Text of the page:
These and other objectives of the present invention will no doubt become obvious to those of ordinary skill in the art after reading the following detailed description of the preferred embodiment that is illustrated in the various figures and drawings.

BRIEF DESCRIPTION OF DRAWINGS

FIG. 1 is a block diagram illustrating prior art logic associated with generating an audible low battery warning.

FIG. 2 is a flowchart illustrating the sequence of events leading to the audible warning, with respect to components shown in FIG. 1.

FIG. 3 is a simplified view of a conventional ‘flip’ cellular phone with a mechanical activation sensor according to the present invention.

FIG. 4 is a simplified view of a conventional ‘non-flip’ cellular phone with an electromagnetic activation sensor according to the present invention.

FIG. 5 is a block diagram illustrating an energy status indicator according to the present invention.

FIG. 6 is a flowchart illustrating the sequence of events leading to sound generation by the energy status indicator of FIG. 5.

DETAILED DESCRIPTION

Please refer to FIG. 3 which depicts a conventional ‘flip’ cellular phone 300. The ‘flip’ cellular phone 300 comprises an upper part 302, a lower part 304 and a mechanical activation sensor 306.

The ‘flip’ cellular phone 300 is in closed position A as determined by the upper part 302 horizontally hugging the lower part 304. In closed position A, the mechanical activation sensor 306 has not been triggered causing the phone to remain inactivate.

The ‘flip’ cellular phone 300 is in open position B as determined by the upper part 302 being separated from lower part 304 by a certain distance. In open position B, the mechanical activation sensor 306 is mechanically triggered by the separation of upper part 302 from lower part 304, causing the phone to become activated.

Please refer to FIG. 4 which illustrates a conventional ‘non-flip’ cellular phone 400. The ‘non-flip’ cellular phone 400 includes an electromagnetic activation sensor 402 and keys 404.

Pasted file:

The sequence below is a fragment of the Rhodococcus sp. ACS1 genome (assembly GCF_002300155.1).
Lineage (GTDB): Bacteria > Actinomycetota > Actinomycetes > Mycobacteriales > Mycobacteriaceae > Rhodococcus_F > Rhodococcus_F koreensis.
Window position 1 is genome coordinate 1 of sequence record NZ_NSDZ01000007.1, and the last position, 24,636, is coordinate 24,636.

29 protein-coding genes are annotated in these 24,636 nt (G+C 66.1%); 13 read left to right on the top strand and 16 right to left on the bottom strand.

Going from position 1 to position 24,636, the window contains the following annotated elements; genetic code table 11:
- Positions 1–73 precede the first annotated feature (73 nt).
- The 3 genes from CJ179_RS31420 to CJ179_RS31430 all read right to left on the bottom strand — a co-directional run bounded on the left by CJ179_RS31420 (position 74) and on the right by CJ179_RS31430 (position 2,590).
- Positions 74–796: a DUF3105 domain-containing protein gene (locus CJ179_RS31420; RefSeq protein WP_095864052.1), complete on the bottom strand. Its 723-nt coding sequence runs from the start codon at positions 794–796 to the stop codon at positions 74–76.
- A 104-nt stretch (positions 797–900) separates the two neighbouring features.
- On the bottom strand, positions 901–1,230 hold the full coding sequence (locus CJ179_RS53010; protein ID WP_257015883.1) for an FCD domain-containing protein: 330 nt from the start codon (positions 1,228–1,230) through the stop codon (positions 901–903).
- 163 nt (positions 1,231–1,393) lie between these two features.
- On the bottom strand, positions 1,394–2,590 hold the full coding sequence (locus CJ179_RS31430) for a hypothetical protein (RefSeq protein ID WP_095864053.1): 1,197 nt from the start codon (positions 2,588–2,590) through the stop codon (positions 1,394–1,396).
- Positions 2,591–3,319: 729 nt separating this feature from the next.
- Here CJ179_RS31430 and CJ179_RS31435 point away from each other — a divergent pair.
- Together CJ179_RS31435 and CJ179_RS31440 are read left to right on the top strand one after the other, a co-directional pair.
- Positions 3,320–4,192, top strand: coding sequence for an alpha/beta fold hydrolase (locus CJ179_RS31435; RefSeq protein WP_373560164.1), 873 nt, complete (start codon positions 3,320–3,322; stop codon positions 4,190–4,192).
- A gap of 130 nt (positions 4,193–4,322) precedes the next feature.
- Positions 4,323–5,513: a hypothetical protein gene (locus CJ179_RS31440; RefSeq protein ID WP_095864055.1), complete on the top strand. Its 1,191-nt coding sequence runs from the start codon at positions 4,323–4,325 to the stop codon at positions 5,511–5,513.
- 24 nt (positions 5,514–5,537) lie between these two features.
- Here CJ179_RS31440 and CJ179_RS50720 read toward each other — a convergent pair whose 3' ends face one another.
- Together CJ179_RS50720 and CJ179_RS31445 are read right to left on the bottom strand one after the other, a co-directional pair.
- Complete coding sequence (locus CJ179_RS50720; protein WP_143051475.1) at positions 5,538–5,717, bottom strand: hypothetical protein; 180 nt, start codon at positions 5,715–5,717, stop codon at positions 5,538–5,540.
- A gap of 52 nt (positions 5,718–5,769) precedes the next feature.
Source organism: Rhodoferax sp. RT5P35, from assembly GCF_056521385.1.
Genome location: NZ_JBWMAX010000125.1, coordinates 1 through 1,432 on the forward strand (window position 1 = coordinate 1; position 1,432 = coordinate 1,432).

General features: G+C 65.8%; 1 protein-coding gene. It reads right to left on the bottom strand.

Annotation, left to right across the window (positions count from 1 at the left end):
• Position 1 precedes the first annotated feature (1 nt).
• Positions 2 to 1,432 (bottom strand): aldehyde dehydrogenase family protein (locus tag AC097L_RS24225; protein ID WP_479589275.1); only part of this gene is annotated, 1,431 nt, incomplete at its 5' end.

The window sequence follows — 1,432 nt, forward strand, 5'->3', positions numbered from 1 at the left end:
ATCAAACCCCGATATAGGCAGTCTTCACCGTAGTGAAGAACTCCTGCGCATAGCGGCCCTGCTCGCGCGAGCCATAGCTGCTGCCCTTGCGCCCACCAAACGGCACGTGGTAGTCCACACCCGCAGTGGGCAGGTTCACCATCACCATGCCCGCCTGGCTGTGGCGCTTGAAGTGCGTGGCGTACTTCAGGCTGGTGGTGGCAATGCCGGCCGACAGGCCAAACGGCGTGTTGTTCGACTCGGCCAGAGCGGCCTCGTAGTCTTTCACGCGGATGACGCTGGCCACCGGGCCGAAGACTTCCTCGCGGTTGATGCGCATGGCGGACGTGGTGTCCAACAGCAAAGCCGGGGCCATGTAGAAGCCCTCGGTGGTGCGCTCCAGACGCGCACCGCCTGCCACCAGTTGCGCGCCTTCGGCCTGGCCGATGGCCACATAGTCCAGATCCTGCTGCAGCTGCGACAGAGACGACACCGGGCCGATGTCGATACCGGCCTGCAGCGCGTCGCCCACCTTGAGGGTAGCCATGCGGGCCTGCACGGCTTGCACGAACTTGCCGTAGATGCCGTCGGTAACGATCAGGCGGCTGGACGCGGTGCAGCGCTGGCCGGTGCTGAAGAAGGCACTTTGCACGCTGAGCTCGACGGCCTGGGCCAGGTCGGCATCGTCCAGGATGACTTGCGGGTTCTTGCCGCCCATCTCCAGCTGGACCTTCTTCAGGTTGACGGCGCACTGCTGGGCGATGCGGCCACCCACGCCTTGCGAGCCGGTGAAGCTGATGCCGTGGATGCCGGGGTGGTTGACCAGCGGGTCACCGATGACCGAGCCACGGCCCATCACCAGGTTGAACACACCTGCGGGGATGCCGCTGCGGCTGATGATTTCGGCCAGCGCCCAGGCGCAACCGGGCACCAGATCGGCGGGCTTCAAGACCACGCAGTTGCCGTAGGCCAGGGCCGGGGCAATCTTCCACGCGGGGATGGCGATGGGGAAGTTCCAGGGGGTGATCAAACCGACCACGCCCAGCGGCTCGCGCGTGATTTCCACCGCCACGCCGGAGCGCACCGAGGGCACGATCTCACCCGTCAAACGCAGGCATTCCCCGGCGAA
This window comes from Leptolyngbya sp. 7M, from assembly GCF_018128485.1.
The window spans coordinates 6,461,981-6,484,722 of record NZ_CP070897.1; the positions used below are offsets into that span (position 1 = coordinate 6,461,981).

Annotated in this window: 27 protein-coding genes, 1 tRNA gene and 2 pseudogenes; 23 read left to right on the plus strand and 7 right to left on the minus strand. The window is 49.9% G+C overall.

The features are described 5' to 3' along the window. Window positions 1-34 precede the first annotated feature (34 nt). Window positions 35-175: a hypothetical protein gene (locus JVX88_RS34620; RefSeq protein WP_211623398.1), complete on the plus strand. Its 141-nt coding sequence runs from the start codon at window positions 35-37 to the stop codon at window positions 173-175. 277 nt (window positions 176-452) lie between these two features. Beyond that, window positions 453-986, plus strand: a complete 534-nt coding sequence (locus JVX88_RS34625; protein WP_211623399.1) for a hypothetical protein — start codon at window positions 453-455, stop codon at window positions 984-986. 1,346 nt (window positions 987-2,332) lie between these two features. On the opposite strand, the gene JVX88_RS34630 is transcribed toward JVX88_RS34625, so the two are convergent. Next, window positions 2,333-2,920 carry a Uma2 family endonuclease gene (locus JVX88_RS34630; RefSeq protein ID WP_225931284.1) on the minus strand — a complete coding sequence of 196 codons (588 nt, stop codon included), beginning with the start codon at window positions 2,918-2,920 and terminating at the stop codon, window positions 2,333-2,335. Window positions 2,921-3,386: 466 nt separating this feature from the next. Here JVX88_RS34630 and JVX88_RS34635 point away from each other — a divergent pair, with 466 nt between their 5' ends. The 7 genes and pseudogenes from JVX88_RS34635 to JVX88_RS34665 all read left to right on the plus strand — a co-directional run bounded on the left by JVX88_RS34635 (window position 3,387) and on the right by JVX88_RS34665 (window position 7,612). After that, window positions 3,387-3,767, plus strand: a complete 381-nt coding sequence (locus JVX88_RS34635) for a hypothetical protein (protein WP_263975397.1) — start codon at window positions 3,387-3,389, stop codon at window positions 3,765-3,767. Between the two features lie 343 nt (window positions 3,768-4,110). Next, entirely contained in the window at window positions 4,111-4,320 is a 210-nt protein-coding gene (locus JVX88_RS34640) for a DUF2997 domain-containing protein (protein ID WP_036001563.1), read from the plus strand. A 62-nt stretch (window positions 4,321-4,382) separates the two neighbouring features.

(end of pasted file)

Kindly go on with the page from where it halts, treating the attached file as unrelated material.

The electromagnetic activation sensor 402 is triggered when the any of the keys 404 are pressed. At this point, the ‘non-flip’ cellular phone 400 is deemed to be activated. If none of the keys 404 are pressed the electromagnetic activation sensor 402 is not triggered and the ‘non-flip’ cellular phone 400 continues to be inactivated.

Please refer to FIG. 5 where an energy status indicator 500 is shown according to the present invention. The energy status indicator 500 comprises an alert triggering device 502, an activation sensor 506, an energy status indicator 508, an energy storage device 510 such as a battery, an alert database 512, and an alert device 514.

The activation sensor 506 is used for detecting if the portable device has been activated after a duration of inactivity. Typically, the sensor 506 will be a device such as the sensor 306 or sensor 402 described above. The activation sensor 506 can be a hall sensor or a keypad sensor, without being limited to one of these. The activation sensor 506 can also be an electromagnetic sensor or a mechanical sensor, without being limited to one of these. Additionally, the activation 506 sensor can also be a combination electrical-mechanical sensor. Generally, the term “activation” used herein means that a user had affected the state of the portable device by manually opening it, pushing a button of a keypad, or even just turning on the power of the portable device, without being limited to such. Moreover, the general power to the portable device need not be on nor off for the portable device to be activated.

The alert triggering device 502 comprises a coded program 504 that can either be firmware code or software code. The alert triggering device 502 is coupled to the activation sensor 506, alert database 512, energy status indicator 508, and alert device 514. When the activation sensor 506 detects that the portable device is initially activated, the alert triggering device's 502 coded program 504 outputs (or executes) a portion of the alert data corresponding to the determined level of remaining energy in the energy storage device 510 through the alert device 514. The level of remaining energy in the energy storage device 510 is determined by the energy status indicator 508.

The levels of remaining energy of the energy storage 510 as reported by the energy status indicator 508 are discrete and have a one-to-one correspondence to portions of alert data that each correspond to a distinct alert.